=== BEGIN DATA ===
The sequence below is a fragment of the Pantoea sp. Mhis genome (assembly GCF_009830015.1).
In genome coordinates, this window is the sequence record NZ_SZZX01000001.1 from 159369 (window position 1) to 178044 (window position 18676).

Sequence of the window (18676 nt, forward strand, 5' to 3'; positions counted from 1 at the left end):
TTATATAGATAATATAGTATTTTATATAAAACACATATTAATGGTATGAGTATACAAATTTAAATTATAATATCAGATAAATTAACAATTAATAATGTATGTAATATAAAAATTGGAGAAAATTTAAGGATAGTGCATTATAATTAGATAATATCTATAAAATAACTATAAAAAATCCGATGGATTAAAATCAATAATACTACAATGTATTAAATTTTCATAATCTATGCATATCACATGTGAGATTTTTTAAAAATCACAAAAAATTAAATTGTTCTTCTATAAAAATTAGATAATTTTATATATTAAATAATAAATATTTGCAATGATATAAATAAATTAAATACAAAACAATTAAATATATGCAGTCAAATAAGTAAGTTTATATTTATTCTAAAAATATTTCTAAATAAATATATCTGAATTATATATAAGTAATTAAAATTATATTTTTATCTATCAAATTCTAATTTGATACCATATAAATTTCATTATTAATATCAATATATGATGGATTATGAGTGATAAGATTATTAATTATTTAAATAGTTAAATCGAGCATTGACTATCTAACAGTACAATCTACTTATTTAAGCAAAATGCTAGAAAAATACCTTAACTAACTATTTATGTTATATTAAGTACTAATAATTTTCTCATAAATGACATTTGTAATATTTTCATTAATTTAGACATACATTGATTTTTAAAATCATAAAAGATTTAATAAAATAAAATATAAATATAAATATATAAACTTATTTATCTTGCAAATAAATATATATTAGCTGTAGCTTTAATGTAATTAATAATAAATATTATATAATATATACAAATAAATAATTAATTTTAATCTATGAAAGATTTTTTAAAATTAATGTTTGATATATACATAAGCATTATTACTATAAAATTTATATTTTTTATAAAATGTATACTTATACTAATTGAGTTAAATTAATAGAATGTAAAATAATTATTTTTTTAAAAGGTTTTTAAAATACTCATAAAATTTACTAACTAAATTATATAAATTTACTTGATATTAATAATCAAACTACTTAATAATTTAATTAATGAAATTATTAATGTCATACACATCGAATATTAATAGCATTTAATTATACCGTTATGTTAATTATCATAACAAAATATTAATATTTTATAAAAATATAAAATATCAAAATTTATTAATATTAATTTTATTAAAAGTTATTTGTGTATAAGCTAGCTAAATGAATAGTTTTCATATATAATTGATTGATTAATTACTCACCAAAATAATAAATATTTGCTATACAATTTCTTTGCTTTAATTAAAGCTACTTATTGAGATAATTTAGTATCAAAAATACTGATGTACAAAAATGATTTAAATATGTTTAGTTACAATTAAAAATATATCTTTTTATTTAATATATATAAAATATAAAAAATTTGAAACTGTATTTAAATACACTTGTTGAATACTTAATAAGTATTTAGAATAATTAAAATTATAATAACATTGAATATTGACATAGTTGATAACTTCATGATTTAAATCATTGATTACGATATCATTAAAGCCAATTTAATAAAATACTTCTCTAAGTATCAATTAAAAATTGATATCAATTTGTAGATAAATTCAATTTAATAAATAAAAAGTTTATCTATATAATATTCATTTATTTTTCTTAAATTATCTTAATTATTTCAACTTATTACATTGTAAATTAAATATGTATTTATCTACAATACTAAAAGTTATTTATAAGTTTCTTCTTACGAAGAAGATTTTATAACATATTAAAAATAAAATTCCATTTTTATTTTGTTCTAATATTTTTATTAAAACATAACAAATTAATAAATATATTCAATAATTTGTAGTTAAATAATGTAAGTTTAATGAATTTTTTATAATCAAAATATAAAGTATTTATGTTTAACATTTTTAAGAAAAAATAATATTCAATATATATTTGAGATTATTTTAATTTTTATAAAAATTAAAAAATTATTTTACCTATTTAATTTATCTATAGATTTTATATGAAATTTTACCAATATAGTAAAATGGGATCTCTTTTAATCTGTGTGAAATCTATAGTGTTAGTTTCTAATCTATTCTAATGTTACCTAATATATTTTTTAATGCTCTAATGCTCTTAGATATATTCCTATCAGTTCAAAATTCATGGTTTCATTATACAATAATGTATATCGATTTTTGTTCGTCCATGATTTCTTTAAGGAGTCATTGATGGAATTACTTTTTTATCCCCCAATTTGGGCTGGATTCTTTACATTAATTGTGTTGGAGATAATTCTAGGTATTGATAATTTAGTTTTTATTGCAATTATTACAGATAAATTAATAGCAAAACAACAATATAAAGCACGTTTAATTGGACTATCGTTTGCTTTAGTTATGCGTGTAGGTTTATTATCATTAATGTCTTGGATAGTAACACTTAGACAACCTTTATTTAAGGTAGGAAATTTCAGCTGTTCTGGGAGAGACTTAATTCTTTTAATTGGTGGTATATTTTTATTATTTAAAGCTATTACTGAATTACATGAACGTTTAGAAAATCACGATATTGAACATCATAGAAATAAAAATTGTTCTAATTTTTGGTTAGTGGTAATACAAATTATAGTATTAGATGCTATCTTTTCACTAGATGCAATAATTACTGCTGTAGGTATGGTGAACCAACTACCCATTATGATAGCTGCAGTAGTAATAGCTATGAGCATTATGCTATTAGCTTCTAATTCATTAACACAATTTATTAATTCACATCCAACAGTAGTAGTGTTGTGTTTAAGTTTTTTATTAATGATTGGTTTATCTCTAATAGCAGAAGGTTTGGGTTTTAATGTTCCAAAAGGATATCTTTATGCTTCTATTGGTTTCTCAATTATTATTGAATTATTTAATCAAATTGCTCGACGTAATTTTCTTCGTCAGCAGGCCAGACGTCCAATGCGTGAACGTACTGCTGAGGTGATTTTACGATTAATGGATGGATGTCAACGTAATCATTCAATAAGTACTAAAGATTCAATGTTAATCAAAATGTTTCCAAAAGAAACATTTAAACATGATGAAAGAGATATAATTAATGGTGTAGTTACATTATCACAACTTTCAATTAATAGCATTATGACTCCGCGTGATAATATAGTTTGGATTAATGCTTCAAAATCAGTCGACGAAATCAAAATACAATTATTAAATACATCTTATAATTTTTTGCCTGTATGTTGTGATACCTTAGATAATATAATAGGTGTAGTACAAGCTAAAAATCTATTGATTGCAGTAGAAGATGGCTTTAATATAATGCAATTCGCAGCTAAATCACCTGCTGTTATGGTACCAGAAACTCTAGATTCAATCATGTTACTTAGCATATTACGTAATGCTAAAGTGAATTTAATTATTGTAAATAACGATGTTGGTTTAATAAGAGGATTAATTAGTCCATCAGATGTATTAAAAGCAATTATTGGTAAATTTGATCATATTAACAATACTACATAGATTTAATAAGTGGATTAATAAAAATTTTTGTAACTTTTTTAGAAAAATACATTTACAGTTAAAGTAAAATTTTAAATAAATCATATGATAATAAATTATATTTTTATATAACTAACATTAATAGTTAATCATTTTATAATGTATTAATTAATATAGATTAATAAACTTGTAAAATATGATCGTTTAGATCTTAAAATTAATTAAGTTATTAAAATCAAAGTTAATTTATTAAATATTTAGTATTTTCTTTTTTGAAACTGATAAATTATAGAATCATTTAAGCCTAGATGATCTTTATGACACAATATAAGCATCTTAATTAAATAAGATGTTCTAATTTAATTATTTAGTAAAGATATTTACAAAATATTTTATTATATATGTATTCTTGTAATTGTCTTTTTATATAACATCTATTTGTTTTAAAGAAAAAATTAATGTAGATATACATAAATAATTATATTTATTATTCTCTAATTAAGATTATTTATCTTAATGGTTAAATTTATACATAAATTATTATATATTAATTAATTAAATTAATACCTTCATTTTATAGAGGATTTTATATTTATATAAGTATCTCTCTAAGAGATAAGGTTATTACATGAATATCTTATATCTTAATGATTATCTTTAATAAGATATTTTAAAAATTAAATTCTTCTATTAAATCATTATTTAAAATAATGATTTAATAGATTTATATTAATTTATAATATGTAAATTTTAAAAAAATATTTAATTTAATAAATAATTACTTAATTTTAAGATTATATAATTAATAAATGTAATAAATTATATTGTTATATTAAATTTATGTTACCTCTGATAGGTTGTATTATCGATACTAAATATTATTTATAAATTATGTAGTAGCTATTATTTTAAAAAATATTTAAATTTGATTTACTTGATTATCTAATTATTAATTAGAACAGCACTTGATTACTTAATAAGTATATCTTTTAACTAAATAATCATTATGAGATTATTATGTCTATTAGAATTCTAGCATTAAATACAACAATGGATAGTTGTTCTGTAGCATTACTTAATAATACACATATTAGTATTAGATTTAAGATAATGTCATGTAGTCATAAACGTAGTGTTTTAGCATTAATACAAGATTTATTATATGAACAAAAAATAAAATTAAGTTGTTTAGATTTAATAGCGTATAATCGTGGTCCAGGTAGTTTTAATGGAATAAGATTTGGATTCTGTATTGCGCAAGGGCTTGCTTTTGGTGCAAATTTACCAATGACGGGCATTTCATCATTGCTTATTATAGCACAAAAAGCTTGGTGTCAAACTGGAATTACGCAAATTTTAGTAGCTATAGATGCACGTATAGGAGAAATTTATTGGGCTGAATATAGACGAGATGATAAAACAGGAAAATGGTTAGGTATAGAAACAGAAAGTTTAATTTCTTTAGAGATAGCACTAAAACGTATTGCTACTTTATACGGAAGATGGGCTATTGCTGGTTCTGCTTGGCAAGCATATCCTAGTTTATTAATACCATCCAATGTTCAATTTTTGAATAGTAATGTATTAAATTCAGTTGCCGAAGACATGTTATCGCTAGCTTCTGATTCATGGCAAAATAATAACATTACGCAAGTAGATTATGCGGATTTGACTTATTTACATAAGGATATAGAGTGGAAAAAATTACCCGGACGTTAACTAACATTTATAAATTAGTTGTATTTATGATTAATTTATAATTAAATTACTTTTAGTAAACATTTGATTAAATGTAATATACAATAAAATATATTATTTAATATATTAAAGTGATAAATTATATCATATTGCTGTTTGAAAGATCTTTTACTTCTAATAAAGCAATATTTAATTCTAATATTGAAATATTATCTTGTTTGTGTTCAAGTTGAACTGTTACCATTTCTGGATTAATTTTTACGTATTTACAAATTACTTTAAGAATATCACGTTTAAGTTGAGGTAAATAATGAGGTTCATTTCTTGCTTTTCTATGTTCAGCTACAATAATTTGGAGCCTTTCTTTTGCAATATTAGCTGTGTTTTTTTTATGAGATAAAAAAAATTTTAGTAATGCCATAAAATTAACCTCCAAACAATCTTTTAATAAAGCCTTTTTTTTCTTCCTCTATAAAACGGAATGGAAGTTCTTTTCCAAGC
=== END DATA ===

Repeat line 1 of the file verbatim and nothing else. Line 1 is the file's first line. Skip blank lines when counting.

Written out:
The sequence below is a fragment of the Pantoea sp. Mhis genome (assembly GCF_009830015.1).